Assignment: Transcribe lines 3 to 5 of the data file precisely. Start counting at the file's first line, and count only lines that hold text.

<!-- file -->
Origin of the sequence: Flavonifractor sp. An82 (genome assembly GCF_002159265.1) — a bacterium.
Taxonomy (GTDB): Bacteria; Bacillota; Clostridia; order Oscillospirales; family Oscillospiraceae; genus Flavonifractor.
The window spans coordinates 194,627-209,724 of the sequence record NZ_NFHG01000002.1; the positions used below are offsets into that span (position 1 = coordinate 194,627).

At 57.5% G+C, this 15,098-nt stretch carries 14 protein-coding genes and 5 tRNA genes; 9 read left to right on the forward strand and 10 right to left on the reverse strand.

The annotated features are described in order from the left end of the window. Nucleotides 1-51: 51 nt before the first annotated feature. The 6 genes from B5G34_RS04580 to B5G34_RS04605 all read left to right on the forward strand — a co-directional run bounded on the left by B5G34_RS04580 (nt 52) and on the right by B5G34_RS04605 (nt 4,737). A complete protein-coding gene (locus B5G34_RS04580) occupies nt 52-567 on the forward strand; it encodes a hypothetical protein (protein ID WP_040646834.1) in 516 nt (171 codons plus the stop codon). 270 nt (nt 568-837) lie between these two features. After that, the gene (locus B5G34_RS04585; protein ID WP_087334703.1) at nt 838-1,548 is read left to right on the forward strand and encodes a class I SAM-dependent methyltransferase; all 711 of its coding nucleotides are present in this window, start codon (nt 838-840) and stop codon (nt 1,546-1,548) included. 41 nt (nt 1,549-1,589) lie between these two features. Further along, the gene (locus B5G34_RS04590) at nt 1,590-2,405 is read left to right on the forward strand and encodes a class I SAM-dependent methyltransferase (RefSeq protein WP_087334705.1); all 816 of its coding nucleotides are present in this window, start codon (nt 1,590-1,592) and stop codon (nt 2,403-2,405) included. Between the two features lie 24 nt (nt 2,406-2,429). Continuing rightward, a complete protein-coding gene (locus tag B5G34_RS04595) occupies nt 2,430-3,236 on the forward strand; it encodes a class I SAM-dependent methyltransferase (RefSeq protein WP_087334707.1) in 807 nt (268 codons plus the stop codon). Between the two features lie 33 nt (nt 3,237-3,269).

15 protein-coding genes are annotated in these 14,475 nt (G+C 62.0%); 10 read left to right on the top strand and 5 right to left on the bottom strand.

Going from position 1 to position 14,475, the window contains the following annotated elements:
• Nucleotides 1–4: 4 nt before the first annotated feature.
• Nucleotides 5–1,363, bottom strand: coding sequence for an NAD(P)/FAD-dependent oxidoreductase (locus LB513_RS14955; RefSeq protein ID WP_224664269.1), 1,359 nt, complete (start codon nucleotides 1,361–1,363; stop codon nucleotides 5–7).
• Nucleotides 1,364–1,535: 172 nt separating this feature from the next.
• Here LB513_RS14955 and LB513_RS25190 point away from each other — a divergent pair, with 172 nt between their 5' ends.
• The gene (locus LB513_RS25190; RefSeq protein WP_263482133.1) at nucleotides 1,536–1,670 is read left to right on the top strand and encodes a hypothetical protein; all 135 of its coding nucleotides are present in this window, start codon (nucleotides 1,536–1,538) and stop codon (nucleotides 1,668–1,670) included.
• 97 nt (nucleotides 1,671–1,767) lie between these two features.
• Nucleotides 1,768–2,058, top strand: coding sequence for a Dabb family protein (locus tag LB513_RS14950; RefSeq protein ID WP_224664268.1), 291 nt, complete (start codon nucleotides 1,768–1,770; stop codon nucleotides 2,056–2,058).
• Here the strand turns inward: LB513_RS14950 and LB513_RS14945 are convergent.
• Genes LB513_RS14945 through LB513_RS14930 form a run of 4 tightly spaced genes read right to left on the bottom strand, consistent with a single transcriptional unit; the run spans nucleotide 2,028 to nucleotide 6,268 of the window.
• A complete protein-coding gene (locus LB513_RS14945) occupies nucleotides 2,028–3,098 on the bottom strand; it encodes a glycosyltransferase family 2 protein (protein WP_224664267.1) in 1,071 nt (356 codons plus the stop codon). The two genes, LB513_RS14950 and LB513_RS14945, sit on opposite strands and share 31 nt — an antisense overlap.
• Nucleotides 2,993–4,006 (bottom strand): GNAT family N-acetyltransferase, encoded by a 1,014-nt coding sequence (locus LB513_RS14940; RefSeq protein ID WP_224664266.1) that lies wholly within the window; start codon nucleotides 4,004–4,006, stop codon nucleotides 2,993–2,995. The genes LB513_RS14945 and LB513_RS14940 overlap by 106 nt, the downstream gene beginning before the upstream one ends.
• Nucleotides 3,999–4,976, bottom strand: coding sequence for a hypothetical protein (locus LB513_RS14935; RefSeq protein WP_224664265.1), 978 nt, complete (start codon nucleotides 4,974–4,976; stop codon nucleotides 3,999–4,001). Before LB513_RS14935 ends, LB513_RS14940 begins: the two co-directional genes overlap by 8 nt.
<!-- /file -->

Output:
The window spans coordinates 194,627-209,724 of the sequence record NZ_NFHG01000002.1; the positions used below are offsets into that span (position 1 = coordinate 194,627).

At 57.5% G+C, this 15,098-nt stretch carries 14 protein-coding genes and 5 tRNA genes; 9 read left to right on the forward strand and 10 right to left on the reverse strand.

The annotated features are described in order from the left end of the window. Nucleotides 1-51: 51 nt before the first annotated feature. The 6 genes from B5G34_RS04580 to B5G34_RS04605 all read left to right on the forward strand — a co-directional run bounded on the left by B5G34_RS04580 (nt 52) and on the right by B5G34_RS04605 (nt 4,737). A complete protein-coding gene (locus B5G34_RS04580) occupies nt 52-567 on the forward strand; it encodes a hypothetical protein (protein ID WP_040646834.1) in 516 nt (171 codons plus the stop codon). 270 nt (nt 568-837) lie between these two features. After that, the gene (locus B5G34_RS04585; protein ID WP_087334703.1) at nt 838-1,548 is read left to right on the forward strand and encodes a class I SAM-dependent methyltransferase; all 711 of its coding nucleotides are present in this window, start codon (nt 838-840) and stop codon (nt 1,546-1,548) included. 41 nt (nt 1,549-1,589) lie between these two features. Further along, the gene (locus B5G34_RS04590) at nt 1,590-2,405 is read left to right on the forward strand and encodes a class I SAM-dependent methyltransferase (RefSeq protein WP_087334705.1); all 816 of its coding nucleotides are present in this window, start codon (nt 1,590-1,592) and stop codon (nt 2,403-2,405) included. Between the two features lie 24 nt (nt 2,406-2,429). Continuing rightward, a complete protein-coding gene (locus tag B5G34_RS04595) occupies nt 2,430-3,236 on the forward strand; it encodes a class I SAM-dependent methyltransferase (RefSeq protein WP_087334707.1) in 807 nt (268 codons plus the stop codon). Between the two features lie 33 nt (nt 3,237-3,269).